Abuse Of Prisoners At County Detention Facilities Sparks FBI Civil Rights Probe

(April 16)   The action of several employees at the West Valley Detention Center in Rancho Cucamonga and Adelanto Detention Facility in the High Desert is the focus of an investigation by the FBI.
The detention center has been for two decades and is currently the largest jail in terms of inmate population maintained by the San Bernardino County Sheriff’s Department. The just completed Adelanto Detention Facility, wings of which were recently put into operation, will eventually house a comparable number of inmates as West Valley.
Based upon statements by the sheriff’s department and FBI spokeswoman Laura Eimiller, the FBI has interested itself in longstanding accusations of civil rights violations of prisoners at the center.
So far, the Sentinel has learned, the actions of 16 sheriff’s department employees or former employees are under scrutiny. Three have been terminated. One resigned under threat of termination.
The FBI initially undertook its investigation after receiving what was characterized as “highly credible” information that in March three deputies had participated in an incident in which inmates were handcuffed or shackled to a fence and then shocked with taser stun guns or otherwise physically assaulted.
At least one of those involved in the beating, the Sentinel is told, was a recent graduate of the San Bernardino County Sheriff’s Academy.
Three deputies working at the facility in the middle of their work shift two weeks ago were, in the words of one source, “walked off” the detention center grounds in handcuffs by federal agents and then subjected to an interrogation.
At least two of those deputies have recounted past incidents of treatment of inmates similar to the early March handcuffed stunnings that piqued the FBI’s interest, implicating several of their colleagues. In addition, accusations have surfaced that guards used a chemical mace on inmates in their cells at the Adelanto Detention Facility.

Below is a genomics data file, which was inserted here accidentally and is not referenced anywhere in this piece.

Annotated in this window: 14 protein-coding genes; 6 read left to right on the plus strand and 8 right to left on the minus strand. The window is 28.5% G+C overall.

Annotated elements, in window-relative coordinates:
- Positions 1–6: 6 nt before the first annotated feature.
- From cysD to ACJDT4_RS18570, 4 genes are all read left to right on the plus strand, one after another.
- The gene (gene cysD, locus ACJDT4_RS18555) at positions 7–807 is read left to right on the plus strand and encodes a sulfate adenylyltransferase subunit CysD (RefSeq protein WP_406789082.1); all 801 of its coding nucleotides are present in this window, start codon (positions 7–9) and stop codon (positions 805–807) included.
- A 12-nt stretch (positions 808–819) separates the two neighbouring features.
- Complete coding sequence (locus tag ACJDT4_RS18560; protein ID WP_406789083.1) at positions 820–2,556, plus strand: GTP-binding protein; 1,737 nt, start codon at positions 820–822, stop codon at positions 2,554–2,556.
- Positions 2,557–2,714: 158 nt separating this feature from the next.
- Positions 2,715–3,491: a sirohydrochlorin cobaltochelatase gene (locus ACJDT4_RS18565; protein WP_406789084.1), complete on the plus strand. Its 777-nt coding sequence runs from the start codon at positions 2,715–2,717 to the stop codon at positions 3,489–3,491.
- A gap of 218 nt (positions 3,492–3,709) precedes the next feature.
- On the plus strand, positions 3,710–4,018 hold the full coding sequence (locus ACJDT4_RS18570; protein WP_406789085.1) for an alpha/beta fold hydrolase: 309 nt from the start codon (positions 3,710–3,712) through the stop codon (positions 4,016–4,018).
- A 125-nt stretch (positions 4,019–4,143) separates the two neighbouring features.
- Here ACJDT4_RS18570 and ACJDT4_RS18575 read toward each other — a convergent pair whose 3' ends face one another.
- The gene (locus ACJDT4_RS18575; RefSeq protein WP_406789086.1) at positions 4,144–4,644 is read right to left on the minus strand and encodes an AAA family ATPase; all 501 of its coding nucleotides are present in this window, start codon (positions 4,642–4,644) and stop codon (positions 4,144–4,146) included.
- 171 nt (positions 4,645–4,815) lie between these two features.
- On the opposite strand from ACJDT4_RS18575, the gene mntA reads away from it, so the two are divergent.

The sheriff’s department did not go beyond acknowledging that an investigation was under way with regard to a single incident in March of this year and that three deputies had been terminated. It made no mention of the fourth deputy who had resigned. While a spokesman for the sheriff’s department implied the department was itself conducting the investigation, Eimiller said the sheriff’s department was acting in the capacity of a cooperating agency.
There have been consistent recurrent reports relating to escalating violence, including inmate-on inmate, inmate-on-deputy and deputy abuse of prisoners at West Valley since late 2012. The sheriff’s office does not catalog a report on discipline or use of force against inmates but does collate statistics on inmate-on-inmate and inmate-on-deputy incidents. According to the department, in the 18 months after Assembly Bill 109 and Assembly Bill 117 went into effect in October 2011, assaults by inmates against inmates rose 50 percent and assaults by inmates on jail staff doubled. Assembly Bill 109 and Assembly Bill 117, which constitute the legislative basis for California’s so-called prison realignment, mandated the release of prisoners from the state’s 33 prisons so that by June 27, 2013 those facilities were at no more than 137.5 percent of their design capacity. The realignment was intended to bring the state into compliance with an order by the U.S. Supreme Court.
In reducing the state’s prison population, officials in many cases sent prisoners into county facilities. That has resulted, law enforcement officials say, in increasing the number of violent and hardened criminals into the local jail population.

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